Tuesday, September 21, 2010

Unlikely today, inevitable tomorrow.

THE AFRICANIZATION OF AFRICA: The benefits of organic socio-economic development policies

“When someone asks you if you are mad, it may mean you are on to something.”
Claus Andrup


Two challenges faced by many African nations today are social stability , underpinned by diversified economic growth. Each nation is unique on this continent, though most westerners and easterners often, quite mistakenly, think of Africa as a country. Africa is today, likely without exception, the most complex and significant part of the global structural puzzle. A continent, now staring at itself in the mirror and asking itself; who am I?

While thought of by many, not only Paris Hilton, as a country, Africa is comprises in almost a quarter of the planet’s sovereignties. There  are in fact fifty-four countries currently in the continent of Africa.  In general terms the leaders of these countries declare solemnly – no better example than Robert Mugabe – that they are governed democratically. “I solemnly declare,” they say as they are sworn into power. Democracy has many definitions on the continent. The again that can be said of almost any region in the world one can think of, none the least the self-appointed arbiter of global democracy, the United States of America.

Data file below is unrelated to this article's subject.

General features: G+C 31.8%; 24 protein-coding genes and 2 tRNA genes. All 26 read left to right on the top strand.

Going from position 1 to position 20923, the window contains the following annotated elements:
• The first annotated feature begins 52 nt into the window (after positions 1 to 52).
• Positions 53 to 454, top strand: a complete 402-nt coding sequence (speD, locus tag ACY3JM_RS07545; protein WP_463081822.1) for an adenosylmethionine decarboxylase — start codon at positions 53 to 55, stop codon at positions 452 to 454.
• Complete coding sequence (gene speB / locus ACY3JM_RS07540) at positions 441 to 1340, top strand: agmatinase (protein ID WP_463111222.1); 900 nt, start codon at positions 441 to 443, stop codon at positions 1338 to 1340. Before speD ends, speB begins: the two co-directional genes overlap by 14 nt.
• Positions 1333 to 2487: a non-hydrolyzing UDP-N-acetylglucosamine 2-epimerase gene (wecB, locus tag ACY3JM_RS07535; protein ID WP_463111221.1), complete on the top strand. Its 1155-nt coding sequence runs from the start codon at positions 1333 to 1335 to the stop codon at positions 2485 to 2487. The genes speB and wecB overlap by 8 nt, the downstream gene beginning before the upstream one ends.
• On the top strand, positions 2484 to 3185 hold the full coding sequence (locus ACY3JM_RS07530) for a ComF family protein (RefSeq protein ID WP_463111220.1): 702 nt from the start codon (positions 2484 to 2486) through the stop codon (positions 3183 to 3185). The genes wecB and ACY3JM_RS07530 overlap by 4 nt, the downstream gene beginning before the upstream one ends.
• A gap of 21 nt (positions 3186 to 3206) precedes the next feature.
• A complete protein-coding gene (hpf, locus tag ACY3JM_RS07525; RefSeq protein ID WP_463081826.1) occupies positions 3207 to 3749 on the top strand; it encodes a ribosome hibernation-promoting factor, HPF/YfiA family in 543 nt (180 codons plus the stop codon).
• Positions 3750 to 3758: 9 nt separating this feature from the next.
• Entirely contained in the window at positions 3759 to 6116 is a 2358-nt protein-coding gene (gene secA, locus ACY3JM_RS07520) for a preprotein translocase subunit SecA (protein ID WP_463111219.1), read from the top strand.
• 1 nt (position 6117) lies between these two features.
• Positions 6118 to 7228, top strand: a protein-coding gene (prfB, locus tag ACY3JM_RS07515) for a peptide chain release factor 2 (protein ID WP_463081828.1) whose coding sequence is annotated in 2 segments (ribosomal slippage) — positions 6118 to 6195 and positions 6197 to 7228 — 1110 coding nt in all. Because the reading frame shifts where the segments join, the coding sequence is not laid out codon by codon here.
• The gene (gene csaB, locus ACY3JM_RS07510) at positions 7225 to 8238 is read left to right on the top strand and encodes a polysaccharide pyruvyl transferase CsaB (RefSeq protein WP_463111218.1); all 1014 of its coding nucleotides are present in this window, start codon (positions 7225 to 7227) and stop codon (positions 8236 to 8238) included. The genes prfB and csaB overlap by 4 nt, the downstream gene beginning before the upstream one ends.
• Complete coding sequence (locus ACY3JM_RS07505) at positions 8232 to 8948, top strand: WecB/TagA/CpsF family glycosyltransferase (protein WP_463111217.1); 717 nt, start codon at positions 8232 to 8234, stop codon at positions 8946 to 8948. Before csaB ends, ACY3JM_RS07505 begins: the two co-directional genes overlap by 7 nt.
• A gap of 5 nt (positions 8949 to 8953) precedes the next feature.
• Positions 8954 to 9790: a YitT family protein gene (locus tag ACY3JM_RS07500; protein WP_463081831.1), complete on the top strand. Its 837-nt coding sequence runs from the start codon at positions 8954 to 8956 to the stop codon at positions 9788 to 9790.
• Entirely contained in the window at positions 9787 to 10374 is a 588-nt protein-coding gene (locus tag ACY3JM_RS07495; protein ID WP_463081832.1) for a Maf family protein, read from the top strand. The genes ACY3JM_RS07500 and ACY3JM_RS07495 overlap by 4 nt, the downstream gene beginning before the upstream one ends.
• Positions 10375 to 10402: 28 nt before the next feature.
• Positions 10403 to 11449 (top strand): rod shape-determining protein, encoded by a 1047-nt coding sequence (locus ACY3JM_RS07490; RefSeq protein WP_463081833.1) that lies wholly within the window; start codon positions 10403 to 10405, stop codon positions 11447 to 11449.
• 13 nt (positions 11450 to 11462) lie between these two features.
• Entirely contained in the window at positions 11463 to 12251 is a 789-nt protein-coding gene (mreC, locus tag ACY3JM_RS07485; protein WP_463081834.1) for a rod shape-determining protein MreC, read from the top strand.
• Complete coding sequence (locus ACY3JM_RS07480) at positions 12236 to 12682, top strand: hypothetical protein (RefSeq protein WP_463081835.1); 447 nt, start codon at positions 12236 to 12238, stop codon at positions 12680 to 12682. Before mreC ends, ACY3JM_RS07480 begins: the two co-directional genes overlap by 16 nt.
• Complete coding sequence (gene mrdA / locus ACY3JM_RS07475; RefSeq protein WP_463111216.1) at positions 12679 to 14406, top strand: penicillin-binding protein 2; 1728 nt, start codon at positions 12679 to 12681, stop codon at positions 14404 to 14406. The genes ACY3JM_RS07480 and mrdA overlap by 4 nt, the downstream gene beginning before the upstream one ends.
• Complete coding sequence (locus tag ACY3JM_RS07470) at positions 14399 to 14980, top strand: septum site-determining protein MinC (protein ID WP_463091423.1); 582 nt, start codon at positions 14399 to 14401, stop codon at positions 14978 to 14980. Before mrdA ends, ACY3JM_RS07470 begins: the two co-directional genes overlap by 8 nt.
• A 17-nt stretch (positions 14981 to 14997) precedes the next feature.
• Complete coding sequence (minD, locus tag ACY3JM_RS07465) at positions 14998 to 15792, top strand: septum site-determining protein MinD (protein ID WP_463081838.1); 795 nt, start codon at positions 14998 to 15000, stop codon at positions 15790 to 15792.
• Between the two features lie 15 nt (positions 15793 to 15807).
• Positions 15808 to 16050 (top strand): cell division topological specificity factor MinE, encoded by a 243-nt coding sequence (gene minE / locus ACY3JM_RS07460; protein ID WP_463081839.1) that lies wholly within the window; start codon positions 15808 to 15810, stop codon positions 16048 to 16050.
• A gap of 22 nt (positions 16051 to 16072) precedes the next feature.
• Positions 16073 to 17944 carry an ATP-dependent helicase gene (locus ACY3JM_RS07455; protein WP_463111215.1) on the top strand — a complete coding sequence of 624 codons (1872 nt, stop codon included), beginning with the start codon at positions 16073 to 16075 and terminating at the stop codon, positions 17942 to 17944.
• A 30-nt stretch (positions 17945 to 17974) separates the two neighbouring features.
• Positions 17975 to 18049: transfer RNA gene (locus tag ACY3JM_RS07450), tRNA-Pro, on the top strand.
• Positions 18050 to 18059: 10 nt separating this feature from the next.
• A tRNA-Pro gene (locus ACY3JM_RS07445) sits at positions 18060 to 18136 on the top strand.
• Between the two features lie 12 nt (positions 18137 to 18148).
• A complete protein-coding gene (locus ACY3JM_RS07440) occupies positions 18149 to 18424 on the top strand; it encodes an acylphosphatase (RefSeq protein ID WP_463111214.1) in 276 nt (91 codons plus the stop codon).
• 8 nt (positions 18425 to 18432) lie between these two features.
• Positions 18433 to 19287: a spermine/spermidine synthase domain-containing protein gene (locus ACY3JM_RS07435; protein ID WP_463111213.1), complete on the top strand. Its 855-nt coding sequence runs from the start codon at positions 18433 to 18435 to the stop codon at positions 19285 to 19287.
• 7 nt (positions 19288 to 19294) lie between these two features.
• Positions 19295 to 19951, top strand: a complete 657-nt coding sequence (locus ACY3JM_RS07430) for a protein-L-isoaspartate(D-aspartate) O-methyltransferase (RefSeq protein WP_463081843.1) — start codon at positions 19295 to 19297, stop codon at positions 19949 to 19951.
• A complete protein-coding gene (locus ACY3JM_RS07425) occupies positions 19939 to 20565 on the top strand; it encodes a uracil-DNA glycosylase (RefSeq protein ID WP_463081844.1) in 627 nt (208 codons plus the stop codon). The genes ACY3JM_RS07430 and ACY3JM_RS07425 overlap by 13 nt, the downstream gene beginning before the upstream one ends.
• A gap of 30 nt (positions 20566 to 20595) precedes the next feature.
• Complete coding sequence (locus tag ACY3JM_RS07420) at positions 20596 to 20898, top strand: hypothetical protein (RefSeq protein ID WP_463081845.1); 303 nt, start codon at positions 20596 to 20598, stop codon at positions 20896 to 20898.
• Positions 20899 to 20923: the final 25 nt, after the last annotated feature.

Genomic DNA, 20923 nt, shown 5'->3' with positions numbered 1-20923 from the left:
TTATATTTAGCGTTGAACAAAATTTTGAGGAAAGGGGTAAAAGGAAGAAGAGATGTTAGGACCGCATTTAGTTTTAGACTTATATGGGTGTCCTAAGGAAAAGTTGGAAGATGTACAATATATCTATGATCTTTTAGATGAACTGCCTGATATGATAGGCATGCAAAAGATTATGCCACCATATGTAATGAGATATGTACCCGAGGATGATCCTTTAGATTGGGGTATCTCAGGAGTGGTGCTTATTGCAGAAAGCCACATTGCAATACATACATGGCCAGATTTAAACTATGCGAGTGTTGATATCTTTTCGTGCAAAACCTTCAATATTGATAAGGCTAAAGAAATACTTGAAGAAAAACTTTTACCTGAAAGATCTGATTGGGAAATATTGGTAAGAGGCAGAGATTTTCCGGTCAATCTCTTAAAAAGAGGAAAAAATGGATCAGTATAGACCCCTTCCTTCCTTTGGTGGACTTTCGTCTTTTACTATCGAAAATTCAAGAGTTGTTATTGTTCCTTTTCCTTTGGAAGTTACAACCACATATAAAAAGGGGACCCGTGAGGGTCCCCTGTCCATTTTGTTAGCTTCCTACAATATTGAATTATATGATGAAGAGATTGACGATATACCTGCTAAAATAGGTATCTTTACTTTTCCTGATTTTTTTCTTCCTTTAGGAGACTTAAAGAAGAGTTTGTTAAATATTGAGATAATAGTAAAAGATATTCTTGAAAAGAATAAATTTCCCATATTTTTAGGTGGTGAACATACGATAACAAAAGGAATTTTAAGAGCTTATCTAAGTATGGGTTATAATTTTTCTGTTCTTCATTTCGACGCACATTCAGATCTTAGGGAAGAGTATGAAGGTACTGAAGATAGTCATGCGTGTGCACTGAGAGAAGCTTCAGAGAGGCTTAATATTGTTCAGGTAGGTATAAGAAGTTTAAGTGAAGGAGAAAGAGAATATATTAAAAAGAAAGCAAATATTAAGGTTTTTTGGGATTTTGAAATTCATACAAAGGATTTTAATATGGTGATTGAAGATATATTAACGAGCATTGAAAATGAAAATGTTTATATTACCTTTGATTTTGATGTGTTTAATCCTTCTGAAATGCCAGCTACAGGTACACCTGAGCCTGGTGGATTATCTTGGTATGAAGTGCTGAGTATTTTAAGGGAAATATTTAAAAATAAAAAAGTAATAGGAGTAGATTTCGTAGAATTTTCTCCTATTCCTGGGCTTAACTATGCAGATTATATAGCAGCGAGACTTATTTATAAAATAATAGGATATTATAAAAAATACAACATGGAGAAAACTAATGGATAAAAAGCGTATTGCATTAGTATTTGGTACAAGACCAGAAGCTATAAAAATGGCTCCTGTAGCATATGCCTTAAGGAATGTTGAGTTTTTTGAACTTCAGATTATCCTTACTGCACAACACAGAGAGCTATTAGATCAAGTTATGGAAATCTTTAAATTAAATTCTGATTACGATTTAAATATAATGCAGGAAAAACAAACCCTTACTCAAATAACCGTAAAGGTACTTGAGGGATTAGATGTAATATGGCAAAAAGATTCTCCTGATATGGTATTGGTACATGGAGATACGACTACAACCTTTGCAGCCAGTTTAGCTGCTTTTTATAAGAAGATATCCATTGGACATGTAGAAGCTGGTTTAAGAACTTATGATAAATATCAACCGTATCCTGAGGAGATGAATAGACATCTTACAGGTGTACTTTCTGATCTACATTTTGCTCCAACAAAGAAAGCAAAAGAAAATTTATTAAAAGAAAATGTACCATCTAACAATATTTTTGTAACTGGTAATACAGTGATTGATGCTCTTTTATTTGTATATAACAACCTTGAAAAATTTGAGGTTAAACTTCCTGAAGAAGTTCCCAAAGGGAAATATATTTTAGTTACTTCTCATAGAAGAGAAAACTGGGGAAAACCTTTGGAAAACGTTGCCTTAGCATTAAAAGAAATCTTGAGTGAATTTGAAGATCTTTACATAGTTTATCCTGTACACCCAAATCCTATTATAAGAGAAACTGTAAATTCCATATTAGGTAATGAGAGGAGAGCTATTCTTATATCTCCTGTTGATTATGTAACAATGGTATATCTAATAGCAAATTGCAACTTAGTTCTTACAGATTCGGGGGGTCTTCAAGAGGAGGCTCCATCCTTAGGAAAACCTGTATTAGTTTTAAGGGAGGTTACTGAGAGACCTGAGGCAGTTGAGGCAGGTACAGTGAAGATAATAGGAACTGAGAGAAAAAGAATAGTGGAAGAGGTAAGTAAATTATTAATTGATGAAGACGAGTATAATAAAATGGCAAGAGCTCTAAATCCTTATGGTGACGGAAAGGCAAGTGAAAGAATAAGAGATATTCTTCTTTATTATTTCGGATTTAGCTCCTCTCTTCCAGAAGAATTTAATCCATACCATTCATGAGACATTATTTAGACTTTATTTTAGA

The list of countries includes Algeria, Angola, Benin, Botswana, Burkina Faso, Burundi, Cameroon, Cape Verde, Central African Republic, Chad, Comoros, Democratic Republic of Congo, Republic of the Congo, Cote d'Ivoire, Djibouti, Egypt, Equatorial Guinea, Eritrea, Ethiopia, Gabon, The Gambia, Ghana, Guinea, Guinea-Bissau, Kenya, Lesotho, Liberia, Libya, Madagascar, Malawi, Mali, Mauritania, Mauritius, Morocco, Mozambique, Namibia, Niger, Nigeria, Rwanda, Sao Tome and Principe, Senegal, Seychelles, Sierra Leone, Somalia, South Africa, Sudan, Swaziland, Tanzania, Togo, Tunisia, Uganda, Western Sahara, Zambia and Zimbabwe. The number of countries has often increased and altered as most of the territorial divisions in Africa were made by the colonial powers. Eritrea for example is a relatively new country. Africa is the poorest continent despite its abundant natural wealth and a major reason for this has been its colonial past.

Colonisation effectively drew lines across traditional tribal borders thus frequently dividing historic communities on the one hand and often forcing traditional foes to live side by side. A modern day example of this is seen in the Tutsi and Hutu conflicts on the bordering regions of the Democratic Republic of Congo and modern day Rwanda. Similar instances are repeated across the continent.  The BBC reporter and author on African affairs, Richard Dowden offers possibly the clearest insight on the subject in his latest work, Africa: Small Miracles.

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